Are we talking about the right of the southern states to grow tobacco, cotton, export magnolias? Exactly which rights were being infringed that merited going to war? No, the North did nothing to oppose Southern states from doing business. Now there are some who would disagree, but that disagreement must be buttressed by the fact that the only way Northern policies would interfere with the financial prosperity of the South was by interfering with the institution of slavery.
The invention of Eli Whitney's cotton gin had created an increased ability to harvest cotton, and in turn, an increased need for man power- manpower provided by slaves.
The tale of slavery is a tale of greed at its core. Why didn't plantation owners just hire workers? Why didn't southern politicians work to establish stronger business ties to Great Britain, the main consumer of southern cotton? The South, in fact, believed that Great Britain would come to their aid in the event of a Civil War just to protect their own financial interests.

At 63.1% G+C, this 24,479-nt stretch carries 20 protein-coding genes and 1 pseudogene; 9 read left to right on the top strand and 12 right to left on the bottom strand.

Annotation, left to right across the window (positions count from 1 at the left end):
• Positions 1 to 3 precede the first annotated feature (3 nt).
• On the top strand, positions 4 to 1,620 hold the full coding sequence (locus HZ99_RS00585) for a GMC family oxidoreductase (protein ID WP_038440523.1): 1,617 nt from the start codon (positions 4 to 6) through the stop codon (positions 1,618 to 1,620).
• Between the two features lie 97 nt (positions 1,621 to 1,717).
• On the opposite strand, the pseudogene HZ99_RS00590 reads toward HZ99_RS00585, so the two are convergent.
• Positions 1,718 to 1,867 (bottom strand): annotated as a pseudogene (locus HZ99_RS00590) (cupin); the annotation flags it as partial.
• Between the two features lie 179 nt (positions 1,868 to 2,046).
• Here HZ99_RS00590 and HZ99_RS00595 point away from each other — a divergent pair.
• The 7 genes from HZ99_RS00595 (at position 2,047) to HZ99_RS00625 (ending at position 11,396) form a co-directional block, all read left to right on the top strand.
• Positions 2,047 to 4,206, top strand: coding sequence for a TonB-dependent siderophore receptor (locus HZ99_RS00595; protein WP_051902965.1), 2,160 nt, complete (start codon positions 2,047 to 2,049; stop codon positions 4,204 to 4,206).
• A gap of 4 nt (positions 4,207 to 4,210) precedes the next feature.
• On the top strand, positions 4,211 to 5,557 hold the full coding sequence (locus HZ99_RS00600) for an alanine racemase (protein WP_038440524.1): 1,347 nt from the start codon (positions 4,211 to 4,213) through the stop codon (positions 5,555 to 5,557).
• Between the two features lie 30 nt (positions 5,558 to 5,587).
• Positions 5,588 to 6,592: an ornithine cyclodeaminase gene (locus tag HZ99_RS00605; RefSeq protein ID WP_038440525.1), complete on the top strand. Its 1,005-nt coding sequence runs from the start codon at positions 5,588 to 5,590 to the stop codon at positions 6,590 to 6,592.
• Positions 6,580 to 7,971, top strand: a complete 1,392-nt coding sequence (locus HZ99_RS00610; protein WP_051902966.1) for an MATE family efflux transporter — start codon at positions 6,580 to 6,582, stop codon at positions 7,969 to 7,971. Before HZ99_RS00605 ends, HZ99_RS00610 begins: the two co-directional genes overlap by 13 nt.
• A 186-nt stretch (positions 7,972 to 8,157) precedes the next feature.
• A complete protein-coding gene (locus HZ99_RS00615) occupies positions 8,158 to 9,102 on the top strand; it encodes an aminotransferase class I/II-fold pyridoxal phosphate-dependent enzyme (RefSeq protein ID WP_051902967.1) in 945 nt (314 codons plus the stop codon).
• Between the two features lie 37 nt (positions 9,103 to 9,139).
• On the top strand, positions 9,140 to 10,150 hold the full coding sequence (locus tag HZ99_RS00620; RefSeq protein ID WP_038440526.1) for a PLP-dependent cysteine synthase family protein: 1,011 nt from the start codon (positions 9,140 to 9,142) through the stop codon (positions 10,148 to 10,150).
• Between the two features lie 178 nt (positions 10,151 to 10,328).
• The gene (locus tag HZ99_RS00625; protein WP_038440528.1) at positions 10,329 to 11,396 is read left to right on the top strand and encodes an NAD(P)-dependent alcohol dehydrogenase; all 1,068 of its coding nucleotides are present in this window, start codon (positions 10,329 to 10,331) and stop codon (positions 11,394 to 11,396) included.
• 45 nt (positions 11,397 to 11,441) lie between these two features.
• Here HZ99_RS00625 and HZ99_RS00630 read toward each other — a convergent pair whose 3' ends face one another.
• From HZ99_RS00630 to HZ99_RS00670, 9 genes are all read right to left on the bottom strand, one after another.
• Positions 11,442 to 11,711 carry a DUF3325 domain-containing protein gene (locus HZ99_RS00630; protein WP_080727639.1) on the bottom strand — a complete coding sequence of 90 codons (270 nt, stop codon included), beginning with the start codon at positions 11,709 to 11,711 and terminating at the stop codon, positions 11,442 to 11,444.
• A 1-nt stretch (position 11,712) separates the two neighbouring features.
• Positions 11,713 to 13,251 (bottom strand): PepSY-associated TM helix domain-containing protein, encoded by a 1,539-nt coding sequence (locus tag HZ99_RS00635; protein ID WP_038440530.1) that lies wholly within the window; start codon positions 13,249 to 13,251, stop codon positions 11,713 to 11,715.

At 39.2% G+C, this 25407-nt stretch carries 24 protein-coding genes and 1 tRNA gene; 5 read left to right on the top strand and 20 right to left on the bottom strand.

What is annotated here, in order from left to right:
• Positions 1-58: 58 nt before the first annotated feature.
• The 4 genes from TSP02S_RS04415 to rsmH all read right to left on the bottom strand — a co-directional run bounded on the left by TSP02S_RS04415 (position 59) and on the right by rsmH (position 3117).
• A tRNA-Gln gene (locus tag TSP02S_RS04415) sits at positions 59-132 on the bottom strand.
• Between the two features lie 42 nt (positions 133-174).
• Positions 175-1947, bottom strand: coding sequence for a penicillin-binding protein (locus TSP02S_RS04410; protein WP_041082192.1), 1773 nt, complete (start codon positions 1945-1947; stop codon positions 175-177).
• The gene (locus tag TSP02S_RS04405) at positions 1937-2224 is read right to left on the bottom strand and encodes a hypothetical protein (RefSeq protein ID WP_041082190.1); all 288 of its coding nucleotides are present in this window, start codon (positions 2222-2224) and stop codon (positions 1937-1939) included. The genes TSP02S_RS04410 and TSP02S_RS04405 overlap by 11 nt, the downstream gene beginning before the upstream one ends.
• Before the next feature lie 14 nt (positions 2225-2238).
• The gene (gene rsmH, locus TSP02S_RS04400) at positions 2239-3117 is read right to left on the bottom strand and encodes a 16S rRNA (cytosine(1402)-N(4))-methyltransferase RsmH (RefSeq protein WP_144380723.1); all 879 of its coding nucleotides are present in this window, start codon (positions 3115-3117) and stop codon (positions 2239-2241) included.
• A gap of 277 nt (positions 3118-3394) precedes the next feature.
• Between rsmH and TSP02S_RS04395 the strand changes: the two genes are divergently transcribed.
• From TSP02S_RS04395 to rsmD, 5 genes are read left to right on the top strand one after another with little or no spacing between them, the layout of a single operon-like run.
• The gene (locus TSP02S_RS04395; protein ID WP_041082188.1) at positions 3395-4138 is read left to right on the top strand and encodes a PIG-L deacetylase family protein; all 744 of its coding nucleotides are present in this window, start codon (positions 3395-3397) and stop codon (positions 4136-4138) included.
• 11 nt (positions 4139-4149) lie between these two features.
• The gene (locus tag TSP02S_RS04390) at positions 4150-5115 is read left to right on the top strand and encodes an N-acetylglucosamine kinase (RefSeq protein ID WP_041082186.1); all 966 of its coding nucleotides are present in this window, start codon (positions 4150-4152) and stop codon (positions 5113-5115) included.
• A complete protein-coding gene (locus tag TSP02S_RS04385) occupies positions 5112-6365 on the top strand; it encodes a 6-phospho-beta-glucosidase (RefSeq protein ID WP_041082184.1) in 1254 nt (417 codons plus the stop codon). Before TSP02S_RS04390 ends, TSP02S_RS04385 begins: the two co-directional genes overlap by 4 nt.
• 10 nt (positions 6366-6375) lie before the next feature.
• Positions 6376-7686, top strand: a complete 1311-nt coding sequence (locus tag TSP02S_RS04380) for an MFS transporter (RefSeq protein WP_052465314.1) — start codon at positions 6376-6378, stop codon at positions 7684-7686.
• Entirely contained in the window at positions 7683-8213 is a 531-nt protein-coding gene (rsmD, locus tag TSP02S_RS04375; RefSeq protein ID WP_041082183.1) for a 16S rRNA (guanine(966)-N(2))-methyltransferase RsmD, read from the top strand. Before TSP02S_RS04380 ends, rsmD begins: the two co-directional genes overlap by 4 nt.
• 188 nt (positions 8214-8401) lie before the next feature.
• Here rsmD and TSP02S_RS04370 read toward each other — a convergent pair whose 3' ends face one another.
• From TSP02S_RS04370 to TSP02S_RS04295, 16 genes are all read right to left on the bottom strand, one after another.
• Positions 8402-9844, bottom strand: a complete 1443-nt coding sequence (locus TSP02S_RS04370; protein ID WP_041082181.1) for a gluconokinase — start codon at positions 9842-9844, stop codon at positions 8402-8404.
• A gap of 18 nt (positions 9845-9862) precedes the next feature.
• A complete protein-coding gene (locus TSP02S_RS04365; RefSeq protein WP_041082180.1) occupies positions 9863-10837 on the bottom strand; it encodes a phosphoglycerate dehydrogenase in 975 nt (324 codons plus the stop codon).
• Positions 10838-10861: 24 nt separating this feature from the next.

The cotton gin provided an opportunity for the South to begin the dismantling of slavery. Instead, they used it as a way to further their financial prosperity. They did, after all, own huge mansions and enormous amounts of land. It isn't as if they needed slave labor to survive. They just needed it to survive lavishly.
The Cotton Gin in Use
Short Video About the Cotton Gin
What do you Think was the Main Cause of the Civil War?
It is certainly going too far to that the invention of the cotton gin led to the Civil War. That would be like saying the invention of the automobile led to drunk driving. While there is a definite association it possible to have one without the other. You can have a car and NOT drive while intoxicated. So too the cotton gin could have existed in a slave free South. (It existed elsewhere under slave free conditions) Had the cotton gin not been invented surely something else would've come along to appease those in favor of slavery and further their ambitions. After all, we've argued that the cotton gin actually could have contributed to the elimination of slavery. Slavery began prior to the cotton gin and continued after it. It's misuse is not the reason for the War. So what is? I would like to conclude with a quote from Philip Van Doren's excellent work, The Life and Writings of Abraham Lincoln.